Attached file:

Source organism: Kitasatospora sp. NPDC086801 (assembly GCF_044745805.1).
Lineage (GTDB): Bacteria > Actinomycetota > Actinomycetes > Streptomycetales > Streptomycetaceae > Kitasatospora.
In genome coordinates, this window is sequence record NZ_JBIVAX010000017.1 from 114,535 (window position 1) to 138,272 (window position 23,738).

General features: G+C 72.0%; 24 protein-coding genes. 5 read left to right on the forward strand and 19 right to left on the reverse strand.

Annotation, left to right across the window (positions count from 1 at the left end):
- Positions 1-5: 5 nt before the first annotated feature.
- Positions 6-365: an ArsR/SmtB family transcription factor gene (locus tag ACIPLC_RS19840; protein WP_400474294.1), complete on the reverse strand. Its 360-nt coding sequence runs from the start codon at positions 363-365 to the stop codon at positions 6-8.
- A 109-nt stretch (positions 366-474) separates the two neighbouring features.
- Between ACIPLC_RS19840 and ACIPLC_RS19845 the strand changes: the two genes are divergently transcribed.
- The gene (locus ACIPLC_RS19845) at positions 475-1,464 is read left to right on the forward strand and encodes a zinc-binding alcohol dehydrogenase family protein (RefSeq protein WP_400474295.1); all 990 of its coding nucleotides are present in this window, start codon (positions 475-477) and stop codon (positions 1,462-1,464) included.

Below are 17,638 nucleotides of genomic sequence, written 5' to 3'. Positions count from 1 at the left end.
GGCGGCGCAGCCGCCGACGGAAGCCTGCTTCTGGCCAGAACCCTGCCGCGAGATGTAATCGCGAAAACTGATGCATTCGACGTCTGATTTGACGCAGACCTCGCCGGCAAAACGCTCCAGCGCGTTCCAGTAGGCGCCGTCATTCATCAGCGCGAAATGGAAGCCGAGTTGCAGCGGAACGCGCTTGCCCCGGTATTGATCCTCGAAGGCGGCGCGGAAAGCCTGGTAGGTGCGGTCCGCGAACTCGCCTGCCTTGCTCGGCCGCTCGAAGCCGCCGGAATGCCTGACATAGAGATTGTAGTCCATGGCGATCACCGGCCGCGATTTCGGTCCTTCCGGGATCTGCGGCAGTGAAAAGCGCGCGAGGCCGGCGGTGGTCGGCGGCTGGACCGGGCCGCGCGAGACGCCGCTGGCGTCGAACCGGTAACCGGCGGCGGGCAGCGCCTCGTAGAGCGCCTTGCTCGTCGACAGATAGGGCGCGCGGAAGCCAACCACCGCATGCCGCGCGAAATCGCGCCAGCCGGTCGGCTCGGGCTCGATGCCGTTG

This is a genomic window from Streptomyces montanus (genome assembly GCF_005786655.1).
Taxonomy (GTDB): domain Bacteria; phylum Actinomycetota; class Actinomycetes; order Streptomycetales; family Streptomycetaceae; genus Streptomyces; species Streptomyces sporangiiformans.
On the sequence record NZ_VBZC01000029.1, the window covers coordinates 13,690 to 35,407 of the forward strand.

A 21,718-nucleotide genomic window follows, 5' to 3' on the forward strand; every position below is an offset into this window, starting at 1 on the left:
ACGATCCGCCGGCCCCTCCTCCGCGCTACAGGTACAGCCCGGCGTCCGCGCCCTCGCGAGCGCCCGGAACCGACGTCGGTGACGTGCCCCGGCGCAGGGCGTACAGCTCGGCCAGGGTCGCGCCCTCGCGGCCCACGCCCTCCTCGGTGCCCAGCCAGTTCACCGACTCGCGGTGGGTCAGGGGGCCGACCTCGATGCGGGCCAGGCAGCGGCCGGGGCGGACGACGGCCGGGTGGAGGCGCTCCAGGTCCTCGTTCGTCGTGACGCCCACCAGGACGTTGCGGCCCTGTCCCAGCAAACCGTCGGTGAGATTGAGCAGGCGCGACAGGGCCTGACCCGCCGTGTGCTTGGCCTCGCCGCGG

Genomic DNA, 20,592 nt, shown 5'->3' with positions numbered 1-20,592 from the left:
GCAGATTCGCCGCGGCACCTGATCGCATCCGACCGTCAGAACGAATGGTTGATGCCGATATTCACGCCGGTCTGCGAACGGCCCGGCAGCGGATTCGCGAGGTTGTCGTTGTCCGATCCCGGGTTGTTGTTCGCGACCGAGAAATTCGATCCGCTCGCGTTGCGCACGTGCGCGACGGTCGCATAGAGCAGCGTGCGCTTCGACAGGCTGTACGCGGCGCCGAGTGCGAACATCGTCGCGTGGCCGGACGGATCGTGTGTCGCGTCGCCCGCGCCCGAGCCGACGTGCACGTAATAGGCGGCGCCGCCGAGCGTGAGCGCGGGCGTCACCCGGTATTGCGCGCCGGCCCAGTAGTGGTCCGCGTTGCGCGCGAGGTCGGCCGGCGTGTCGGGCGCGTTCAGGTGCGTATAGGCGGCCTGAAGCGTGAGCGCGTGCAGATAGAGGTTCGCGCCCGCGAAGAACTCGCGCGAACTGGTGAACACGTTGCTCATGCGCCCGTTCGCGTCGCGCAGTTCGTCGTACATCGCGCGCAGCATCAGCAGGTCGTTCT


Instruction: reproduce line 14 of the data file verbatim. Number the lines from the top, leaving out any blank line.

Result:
Taxonomy (GTDB): domain Bacteria; phylum Actinomycetota; class Actinomycetes; order Streptomycetales; family Streptomycetaceae; genus Streptomyces; species Streptomyces sporangiiformans.